The following two essays were written in Nancy Aronie’s Writing From the Heart workshop by two women attending Camp Jabberwocky.


I was in seventh grade and I had the social studies class. I went to the class with my aide and the teacher walked to us. She said to my aide and I that she didn’t want me in her class because I drooled, and that devastated me to pieces. This was before mainstreaming special-needs students and educating people about disabilities in general in the school system in this period of time.

I have faced many other people who were ignorant about disabled people and I learned to teach them about differences in people, and because others may need a little help to do things or move or talk in different ways doesn’t mean that they have different feelings or opinions.

Fast-forward to ninth grade. I was inducted into the National Junior Honor Society. At the ceremony where we received our cards for National Junior Honor Society the person who was handing out the cards was the social studies teacher who didn’t want me in her class.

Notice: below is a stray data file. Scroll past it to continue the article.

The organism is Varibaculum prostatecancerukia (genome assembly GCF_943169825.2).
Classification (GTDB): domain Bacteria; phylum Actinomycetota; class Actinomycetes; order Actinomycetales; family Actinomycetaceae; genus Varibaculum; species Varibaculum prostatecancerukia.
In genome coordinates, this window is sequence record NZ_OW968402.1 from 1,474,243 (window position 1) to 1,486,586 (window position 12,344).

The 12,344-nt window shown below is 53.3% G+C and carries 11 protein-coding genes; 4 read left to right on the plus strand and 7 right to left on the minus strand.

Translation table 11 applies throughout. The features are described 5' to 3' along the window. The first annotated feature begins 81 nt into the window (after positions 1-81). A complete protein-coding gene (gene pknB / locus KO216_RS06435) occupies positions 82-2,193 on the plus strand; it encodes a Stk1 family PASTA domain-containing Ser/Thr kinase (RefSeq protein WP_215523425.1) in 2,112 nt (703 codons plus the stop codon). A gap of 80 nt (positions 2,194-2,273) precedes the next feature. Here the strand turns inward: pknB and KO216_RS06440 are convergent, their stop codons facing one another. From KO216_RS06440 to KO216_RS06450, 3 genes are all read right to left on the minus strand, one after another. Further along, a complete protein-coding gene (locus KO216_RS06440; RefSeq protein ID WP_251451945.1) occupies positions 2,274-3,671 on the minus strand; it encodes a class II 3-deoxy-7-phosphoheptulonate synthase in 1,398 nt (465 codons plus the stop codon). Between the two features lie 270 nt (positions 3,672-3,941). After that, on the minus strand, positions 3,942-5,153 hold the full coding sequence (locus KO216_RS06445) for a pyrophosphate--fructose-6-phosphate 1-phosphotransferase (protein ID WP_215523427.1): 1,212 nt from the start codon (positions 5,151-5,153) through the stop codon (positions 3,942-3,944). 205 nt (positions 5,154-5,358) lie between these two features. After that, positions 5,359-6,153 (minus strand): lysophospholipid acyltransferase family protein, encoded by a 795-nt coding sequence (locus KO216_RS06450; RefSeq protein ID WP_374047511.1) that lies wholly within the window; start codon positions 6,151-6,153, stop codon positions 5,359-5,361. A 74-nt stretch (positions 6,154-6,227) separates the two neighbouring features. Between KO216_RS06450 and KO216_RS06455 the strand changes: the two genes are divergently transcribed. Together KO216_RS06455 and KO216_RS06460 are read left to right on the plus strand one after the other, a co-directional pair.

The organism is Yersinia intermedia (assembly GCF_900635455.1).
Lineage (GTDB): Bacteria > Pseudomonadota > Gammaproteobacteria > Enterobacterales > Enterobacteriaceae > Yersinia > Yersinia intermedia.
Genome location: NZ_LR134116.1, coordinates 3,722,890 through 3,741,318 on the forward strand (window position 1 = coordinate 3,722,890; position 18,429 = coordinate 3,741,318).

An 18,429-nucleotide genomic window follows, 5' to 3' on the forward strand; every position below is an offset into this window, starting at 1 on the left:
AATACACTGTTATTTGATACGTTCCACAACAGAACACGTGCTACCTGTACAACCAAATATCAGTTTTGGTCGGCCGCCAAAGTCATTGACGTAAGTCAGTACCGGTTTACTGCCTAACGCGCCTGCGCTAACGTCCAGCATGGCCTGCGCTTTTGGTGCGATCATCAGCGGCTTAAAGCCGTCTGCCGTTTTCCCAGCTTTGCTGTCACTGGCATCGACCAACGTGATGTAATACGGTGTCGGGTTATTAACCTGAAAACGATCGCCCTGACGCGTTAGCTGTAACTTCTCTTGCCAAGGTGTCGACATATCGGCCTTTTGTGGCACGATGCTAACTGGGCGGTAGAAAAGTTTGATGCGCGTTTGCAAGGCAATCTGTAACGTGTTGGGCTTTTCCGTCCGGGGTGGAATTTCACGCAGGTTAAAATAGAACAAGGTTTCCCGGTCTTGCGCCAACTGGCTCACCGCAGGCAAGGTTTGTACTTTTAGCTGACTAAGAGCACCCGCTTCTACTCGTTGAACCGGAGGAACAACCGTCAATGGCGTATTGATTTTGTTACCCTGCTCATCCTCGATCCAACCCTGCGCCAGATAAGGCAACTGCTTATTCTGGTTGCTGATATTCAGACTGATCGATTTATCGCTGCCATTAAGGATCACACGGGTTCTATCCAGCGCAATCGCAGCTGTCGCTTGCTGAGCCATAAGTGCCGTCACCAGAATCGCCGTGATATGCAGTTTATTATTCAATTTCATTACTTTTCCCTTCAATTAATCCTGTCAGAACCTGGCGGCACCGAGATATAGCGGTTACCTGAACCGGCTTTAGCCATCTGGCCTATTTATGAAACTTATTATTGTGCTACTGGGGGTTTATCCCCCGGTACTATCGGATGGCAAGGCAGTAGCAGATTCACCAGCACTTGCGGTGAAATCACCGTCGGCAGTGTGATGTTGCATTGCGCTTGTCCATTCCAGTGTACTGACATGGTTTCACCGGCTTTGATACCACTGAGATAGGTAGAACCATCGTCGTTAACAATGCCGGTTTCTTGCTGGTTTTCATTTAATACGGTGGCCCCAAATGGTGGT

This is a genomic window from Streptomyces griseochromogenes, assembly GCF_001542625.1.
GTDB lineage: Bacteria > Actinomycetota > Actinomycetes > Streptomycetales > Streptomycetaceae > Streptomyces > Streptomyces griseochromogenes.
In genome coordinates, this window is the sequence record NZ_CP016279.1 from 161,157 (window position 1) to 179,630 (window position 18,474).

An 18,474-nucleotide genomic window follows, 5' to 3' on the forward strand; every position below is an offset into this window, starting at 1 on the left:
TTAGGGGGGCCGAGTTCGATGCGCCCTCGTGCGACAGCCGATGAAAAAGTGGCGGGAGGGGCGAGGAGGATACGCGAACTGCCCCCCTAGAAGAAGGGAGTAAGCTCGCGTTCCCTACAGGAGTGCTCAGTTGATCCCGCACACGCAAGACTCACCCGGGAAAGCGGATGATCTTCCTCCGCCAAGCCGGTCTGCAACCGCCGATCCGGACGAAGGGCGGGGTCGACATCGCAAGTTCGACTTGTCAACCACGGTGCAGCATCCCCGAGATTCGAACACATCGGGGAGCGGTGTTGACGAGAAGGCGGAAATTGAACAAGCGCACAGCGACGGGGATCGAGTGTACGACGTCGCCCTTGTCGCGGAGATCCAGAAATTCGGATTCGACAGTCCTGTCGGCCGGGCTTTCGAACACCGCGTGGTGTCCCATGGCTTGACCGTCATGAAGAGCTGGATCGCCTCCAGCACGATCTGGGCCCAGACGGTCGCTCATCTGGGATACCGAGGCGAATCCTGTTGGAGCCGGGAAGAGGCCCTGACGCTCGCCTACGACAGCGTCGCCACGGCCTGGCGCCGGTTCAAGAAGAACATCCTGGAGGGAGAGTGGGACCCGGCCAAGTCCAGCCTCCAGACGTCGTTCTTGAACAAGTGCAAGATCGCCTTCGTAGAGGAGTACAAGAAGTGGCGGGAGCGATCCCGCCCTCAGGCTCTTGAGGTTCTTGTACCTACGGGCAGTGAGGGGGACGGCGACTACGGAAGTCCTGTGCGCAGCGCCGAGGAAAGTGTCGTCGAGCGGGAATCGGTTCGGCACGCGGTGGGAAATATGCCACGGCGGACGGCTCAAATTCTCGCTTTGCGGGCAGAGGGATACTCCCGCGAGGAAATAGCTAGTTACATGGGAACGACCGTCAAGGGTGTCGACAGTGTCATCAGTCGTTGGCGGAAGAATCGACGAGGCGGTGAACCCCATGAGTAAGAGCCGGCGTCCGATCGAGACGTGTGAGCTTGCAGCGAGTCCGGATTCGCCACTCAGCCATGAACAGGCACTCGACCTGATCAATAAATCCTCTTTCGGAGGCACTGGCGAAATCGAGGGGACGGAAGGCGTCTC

Nancy Connelly lives in Nashua, N.H. She graduated from Nashua High School in 1990, and from University of New Hampshire in 1996. She has been attending Camp Jabberwocky for 23 years since 1991.


My then best friend announced — to our fairly intimate group — that she was engaged and would marry the following year. When the applause died down and we were alone, I said in my most serious “just joking” tone, “please don’t make me wear a Pepto-Bismol pink bridesmaid dress.”

Without missing a beat, she returned, “Oh, you’re not in my wedding. I don’t want any ‘hardware’ in my photo album.”

Like my wheelchair was all I was, and all anyone would ever see.

I am so much more than that. Too bad she has turned two blind eyes and chooses to no longer see the true me.

Faith Carter lives in Whitman and has been coming to Jabberwocky since 1975. She has been writing for nearly 38 years.